Storytelling tour highlights illegal gun trafficking

In a news release distributed from Philadelphia, Pa., Mennonite Central Committee East Coast (MCC EC)—a regional office of the Anabaptist relief, development, and peace agency sponsored by Brethren in Christ and Mennonite churches—provided this update on the three-week Gun Violence Prevention Storytelling Tour organized in September:

The tour connected with over 800 people on its 21-stop trip, including Eastern University near Philadelphia; Messiah College near Harrisburg; and Eastern Mennonite University in Harrisonburg, Va., as well as area Mennonite and Brethren in Christ churches.

Citing Romans 8:2, Curtis Book, MCC EC peace and justice coordinator, said the storytelling tour “aimed to encourage a conversation among Jesus’ followers about ways that the church can bear witness to the ‘Spirit of life in Christ Jesus’ in the face of the ‘law of sin and death’ so evident in gun violence.”

On the tour, Book and J. Fred Kauffman, MCC Philadelphia program coordinator, spoke about illegally trafficked hand guns that they said are flooding urban neighborhoods already struggling with many other problems.

In Philadelphia, for example, they cited Mayor Michael Nutter who reports that in 2011 there were 316 murders in the city, 85 percent committed with guns, and all of them illegal. They explained that to legally purchase a firearm in Pennsylvania, a person must be over 21 years of age and pass a background check to assure no criminal record, no restraining orders, and no record of mental health issues. 

Kauffman explained that in spite of the background checks, guns still get into the hands of people with criminal records through “straw purchasers” who can pass background checks. Typically. a gun trafficker gives money to others and asks them to buy multiple hand guns at a legal gun shop. The contacts purchase the guns, then give them to the trafficker for a commission, and the trafficker sells the guns on the street to anyone who has the money. Most often, these are people who would otherwise not be able to buy a gun legally. If a gun used in crime is traced back to straw purchasers, they claim it was “lost” or “stolen” and face no liability. According to Mayors Against Illegal Guns, a coalition of over 752 U.S. mayors, only seven states have laws regarding liability for lost or stolen weapons used in crimes.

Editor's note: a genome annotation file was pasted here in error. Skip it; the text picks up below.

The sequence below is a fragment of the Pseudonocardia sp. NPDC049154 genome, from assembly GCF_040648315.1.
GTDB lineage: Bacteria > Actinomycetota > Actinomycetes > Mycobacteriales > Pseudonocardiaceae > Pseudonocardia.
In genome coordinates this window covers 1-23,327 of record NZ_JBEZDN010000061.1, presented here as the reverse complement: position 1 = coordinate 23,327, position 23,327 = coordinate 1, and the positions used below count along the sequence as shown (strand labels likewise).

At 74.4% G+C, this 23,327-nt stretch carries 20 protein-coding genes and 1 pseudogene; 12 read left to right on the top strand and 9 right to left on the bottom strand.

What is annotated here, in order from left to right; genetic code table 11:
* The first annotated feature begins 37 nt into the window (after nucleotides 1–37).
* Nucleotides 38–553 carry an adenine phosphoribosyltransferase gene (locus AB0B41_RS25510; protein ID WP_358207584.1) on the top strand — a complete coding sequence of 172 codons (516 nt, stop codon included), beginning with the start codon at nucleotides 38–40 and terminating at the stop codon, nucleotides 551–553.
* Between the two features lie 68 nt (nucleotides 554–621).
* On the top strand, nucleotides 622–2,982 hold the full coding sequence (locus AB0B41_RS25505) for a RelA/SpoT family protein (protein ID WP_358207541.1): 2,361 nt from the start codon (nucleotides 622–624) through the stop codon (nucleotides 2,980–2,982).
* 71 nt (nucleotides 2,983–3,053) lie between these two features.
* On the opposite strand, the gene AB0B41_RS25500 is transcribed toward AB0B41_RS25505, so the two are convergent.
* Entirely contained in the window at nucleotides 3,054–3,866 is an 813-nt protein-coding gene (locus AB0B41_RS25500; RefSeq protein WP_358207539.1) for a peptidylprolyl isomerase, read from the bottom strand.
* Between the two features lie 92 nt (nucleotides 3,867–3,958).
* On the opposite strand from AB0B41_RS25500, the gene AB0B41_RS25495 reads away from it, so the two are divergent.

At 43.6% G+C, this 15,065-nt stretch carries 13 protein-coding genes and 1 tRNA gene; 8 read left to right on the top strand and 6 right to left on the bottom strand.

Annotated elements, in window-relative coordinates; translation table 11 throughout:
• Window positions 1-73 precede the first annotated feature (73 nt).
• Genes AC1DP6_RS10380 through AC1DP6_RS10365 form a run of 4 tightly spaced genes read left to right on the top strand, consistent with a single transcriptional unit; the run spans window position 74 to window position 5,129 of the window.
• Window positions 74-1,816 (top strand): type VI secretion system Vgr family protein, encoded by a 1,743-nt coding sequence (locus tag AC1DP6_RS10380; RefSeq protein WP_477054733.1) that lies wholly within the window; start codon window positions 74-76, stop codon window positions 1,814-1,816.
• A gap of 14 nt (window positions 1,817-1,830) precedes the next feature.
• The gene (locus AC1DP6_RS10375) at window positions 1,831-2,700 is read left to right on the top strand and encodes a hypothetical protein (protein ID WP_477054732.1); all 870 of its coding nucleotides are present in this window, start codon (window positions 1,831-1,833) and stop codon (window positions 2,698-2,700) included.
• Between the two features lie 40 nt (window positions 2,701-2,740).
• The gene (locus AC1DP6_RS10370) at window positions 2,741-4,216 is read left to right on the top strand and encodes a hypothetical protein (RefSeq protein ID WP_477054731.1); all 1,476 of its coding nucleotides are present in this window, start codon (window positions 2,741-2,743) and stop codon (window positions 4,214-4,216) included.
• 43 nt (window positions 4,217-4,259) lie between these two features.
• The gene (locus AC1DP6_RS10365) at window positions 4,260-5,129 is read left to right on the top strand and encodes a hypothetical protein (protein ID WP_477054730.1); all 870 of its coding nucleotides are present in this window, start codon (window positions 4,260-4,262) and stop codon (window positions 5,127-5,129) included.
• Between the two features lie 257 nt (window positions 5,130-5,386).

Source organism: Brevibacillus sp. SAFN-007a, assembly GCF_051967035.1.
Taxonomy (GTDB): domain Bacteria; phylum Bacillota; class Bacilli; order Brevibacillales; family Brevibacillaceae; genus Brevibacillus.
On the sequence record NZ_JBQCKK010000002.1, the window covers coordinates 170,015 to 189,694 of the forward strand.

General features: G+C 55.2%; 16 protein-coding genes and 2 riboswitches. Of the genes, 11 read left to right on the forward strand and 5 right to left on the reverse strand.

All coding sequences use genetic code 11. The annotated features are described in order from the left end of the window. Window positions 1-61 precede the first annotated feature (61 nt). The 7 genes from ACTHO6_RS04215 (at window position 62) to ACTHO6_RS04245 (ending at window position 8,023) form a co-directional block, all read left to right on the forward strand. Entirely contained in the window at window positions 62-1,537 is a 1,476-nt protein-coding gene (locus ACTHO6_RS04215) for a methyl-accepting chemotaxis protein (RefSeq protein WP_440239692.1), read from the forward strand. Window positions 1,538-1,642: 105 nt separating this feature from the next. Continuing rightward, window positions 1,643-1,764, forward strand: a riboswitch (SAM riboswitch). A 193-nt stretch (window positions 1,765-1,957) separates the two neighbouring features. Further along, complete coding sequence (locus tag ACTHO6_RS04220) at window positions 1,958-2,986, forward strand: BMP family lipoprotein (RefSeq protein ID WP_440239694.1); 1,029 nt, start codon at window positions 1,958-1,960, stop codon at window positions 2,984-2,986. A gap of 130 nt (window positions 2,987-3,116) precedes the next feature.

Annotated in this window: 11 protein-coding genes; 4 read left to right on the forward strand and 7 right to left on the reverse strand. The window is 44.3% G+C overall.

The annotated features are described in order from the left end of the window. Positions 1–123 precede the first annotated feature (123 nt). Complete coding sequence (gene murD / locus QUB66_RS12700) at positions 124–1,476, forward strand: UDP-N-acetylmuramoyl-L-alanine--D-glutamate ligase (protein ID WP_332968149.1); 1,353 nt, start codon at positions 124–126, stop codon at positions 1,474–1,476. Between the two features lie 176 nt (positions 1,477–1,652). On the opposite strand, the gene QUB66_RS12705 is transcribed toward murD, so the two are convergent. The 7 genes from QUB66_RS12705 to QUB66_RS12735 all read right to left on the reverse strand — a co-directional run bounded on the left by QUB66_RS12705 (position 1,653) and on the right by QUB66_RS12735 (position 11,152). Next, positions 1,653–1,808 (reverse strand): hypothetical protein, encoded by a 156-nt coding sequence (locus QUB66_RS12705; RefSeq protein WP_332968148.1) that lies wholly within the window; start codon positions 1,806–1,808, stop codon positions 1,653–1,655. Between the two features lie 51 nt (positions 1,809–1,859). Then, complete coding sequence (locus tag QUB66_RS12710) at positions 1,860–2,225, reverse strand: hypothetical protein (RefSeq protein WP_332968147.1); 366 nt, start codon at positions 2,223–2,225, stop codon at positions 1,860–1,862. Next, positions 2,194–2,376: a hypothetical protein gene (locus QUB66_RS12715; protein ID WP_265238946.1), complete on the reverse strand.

“Legally owned guns are used in very few crimes,” noted Kauffman, “so our concern is not law abiding gun owners: it is precisely about illegally trafficked handguns.” 

At each location on the tour, storytellers shared experiences of loss and trauma due to these illegal handguns.

“We have to get the guns off the streets!” pleaded Movita Johnson Harrell, during the tour’s Sept. 20 stop at the Circle of Hope Brethren in Christ congregation in Philadelphia. Her 18-year old son, Charles Johnson, was shot in his car as he waited for his sister.

“Every day I think of my son, and all I want to do is kiss him on his neck,” said Johnson Harrell.

The police reported it as a case of mistaken identity, she said. The young man that shot Charles Johnson could not own a handgun legally because he had a criminal record. 

At Messiah College, Michael Adams recalled his high school friend, Marquel Colbert, who was shot in Philadelphia. Pastor Glenn “Woody” Dalton, from Harrisburg (Pa.) BIC, reflected on the impact of three gun deaths that touched his congregation in the past two years. “We’ve had our faces rubbed in this reality,” he said.

In an EMU Conflict and Peace class, professor Deanna Durham led her class in analyzing the illegal gun market and factors that contribute. “Money!” was the first response.

“There is money at stake,” Kauffman noted, and stated that “in 2011, Philadelphia police confiscated over 4,600 illegal guns—worth at least $1 million.”

At Iglesia Discipular Anabautista in Harrisonburg, an older Honduran man with a tear in his eye spoke about the violence from illegally trafficked weapons in his country. “Once Honduras was known as a peaceful country, but now we have the highest per capita murder rate in the world,” he said.  “Most of the guns come from the U.S.”

To raise further awareness and to work to prevent gun violence, Book urged participants to take action: sign and send in the MCC advocacy postcard on gun violence prevention to elected federal officials, make use of the MCC Preventing Gun Violence packet, do additional research on the illegal gun market, and connect with a church that has been touched by gun violence. 

For more information and resources visit mcc.org/fearnot/communities.